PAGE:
Local Heart, Global Soul

February 2, 2017

Wards Hotel, A Restful Spot To Spend Our Stay…

Filed under: Accomodation,ENGLAND,Folkestone,PHOTOGRAPHY — kiwidutch @ 1:00 am
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(photograph © Kiwidutch)

(photograph © Kiwidutch)

Last year Himself and I crossed the English Cannel via the Channel Tunnel in order to attend the funeral of a friend.

In the past when we came to Folkestone we would stay with these friends, but on this occasion, with the husband having passed away, the wife is busy hosting family who have travelled from outside the region.

Also, they no longer have the massive house that they raised their six children in, having downsized to a smaller place since our last visit after it became clear that his cancer was in an advanced stage and that nothing more medically could be done.

We hear that the new house is packed with guests, many sleeping on the floor and added to that, there are a constant stream of visitors because her husband was active in many aspects of not only the local community but also in a small but UK wide specialist organisation as well.

Our accommodation whilst we are here is the Wards Hotel, handily located just a street or two away from our friends home. The bedrooms are on the first floor and there is no lift, but luckily I will only have to use the stairs once each way per day. This a family run hotel, the family and the staff are friendly and as is often the case in the UK and western European hotels these days, many of the staff are made up of eastern European migrant workers.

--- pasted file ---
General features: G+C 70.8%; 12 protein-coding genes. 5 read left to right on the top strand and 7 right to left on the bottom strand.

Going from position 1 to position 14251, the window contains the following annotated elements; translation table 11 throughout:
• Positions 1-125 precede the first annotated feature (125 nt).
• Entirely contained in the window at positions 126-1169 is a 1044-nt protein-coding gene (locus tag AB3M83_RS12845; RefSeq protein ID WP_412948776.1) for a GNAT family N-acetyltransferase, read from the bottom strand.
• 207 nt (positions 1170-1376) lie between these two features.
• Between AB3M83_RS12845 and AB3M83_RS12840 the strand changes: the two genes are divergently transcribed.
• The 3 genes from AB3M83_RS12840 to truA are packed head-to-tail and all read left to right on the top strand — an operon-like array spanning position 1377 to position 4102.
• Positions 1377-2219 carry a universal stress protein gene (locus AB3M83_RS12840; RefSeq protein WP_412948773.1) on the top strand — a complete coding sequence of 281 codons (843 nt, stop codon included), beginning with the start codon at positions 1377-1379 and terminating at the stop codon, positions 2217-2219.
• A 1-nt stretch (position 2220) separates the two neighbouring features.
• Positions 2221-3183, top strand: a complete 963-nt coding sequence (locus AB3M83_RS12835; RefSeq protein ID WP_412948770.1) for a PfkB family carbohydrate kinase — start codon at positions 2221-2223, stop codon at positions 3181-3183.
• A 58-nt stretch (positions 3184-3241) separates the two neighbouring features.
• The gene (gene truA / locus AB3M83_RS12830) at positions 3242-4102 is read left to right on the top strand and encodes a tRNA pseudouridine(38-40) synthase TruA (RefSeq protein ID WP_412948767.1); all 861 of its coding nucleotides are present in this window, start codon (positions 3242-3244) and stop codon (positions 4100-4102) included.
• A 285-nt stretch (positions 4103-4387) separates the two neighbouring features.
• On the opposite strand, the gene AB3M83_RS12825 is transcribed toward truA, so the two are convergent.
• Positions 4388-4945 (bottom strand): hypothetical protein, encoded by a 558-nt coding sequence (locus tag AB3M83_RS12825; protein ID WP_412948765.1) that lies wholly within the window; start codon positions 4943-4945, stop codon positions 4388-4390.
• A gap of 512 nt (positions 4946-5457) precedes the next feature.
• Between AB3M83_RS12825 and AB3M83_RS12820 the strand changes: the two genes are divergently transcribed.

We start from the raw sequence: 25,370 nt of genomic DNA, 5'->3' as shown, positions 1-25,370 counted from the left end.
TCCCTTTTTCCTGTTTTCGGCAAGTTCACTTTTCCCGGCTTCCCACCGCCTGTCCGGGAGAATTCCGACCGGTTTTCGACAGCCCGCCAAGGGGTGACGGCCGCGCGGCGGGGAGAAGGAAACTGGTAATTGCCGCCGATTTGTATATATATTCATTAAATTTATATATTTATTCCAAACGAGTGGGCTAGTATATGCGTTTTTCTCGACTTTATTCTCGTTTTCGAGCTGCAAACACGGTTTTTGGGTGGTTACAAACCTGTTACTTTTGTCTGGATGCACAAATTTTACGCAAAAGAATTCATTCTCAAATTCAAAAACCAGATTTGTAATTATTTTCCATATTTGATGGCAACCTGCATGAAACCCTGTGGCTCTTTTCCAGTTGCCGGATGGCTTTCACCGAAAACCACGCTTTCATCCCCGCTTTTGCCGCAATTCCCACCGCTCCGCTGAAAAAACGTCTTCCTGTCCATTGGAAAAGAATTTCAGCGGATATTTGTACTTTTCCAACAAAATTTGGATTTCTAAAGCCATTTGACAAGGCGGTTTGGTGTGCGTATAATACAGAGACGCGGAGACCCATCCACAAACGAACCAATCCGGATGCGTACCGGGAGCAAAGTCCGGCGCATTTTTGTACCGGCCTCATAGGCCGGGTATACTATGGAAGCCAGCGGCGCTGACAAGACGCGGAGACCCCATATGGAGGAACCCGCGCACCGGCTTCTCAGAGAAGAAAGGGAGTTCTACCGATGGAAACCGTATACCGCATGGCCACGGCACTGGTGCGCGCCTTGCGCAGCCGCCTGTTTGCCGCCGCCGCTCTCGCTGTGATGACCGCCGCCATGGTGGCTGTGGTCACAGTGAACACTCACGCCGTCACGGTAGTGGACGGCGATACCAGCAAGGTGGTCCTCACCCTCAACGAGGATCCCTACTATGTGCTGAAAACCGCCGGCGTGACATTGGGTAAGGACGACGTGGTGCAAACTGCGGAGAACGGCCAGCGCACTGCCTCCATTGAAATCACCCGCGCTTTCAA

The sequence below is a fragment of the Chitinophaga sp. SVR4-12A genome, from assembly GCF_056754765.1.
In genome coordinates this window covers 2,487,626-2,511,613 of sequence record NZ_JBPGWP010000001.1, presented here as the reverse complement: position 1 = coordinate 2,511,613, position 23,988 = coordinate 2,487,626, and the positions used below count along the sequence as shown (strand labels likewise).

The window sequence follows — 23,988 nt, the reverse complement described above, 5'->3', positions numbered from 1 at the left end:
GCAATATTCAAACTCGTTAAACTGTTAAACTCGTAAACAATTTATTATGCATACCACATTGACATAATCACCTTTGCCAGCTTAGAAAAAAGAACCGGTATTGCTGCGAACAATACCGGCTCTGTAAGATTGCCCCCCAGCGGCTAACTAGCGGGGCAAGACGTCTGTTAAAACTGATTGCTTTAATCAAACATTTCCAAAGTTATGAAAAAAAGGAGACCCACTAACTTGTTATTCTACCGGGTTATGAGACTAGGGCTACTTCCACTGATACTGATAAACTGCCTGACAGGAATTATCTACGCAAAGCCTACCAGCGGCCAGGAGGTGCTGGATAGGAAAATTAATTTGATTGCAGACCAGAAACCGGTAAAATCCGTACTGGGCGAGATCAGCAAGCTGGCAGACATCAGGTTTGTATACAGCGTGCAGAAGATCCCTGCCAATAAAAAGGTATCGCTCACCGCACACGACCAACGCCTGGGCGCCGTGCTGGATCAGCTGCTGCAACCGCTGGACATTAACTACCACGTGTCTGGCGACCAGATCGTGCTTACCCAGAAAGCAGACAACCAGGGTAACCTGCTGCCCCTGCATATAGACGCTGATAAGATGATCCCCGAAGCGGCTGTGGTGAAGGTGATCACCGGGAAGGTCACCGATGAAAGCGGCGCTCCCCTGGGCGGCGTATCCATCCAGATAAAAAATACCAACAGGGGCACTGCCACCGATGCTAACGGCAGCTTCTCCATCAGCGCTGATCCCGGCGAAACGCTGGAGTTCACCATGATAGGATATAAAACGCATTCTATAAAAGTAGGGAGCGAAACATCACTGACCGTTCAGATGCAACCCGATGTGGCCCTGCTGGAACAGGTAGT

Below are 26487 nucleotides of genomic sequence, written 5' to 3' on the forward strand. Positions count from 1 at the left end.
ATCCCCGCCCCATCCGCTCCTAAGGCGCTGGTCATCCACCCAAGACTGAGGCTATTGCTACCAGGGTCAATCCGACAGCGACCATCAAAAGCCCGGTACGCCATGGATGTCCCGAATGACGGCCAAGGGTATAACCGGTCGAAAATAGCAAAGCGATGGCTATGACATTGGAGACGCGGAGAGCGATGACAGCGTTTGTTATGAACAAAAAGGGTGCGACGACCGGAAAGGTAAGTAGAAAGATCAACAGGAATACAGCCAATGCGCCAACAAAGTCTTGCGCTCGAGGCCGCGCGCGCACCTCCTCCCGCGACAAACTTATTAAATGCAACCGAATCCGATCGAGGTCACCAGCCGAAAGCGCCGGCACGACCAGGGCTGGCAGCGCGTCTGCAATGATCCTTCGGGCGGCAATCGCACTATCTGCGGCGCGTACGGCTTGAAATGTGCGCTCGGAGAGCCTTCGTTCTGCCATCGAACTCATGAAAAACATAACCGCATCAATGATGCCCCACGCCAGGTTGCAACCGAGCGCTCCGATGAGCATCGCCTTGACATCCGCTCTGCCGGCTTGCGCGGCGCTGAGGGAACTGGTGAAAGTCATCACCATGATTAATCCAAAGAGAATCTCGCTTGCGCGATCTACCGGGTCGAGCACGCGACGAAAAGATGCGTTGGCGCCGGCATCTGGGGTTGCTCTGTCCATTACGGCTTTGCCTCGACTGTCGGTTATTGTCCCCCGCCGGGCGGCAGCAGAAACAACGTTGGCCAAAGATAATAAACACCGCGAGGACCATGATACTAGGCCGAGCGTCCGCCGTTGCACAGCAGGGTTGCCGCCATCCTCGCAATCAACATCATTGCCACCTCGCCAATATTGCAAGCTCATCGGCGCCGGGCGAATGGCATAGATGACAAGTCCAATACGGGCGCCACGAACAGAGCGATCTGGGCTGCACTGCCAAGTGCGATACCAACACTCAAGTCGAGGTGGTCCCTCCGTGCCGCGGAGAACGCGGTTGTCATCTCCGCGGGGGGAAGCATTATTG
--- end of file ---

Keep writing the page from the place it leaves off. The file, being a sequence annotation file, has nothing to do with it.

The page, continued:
Our room is on the quiet side of the hotel (not facing the road) therefore there is no view to speak of, just an interesting piece of roof line from another part of the building. There is an attached bathroom and whist the room is not huge, it is definitely big enough for our needs. The location is in a quiet street off one of the main roads in one of the older established neighbourhoods of Folkestone, it’s leafy and remarkably quiet. Tired from our journey here, Himself fetches fish and chips from a local take-a-way and after a picnic dinner in our room we get an early night.

(photograph © Kiwidutch)

(photograph © Kiwidutch)

(photograph © Kiwidutch)

(photograph © Kiwidutch)

(photograph © Kiwidutch)

(photograph © Kiwidutch)

(photograph © Kiwidutch)

(photograph © Kiwidutch)

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(photograph © Kiwidutch)

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(photograph © Kiwidutch)

(photograph © Kiwidutch)

(photograph © Kiwidutch)

(photograph © Kiwidutch)

(photograph © Kiwidutch)

(photograph © Kiwidutch)

(photograph © Kiwidutch)

May 11, 2015

Visiting Friends And Heading Northwards…

(photograph © Kiwidutch)

(photograph © Kiwidutch)

On a long weekend in May, two  years ago Family Kiwidutch travelled to England for a family wedding.

Since we opted for the channel tunnel instead of the cross channel ferry, we arrive first in Folkstone.

One extra advantage of coming to England  via this route is that good friends of ours live in Folkstone and we love catching up when we can.

A few months prior though the husband was diagnosed with a terminal illness,  so now more than ever, every visit with them is especially treasured.

After a short break visiting them and then going to the harbour to visit our favourite fish seller, we get back on the road to head north to Ely.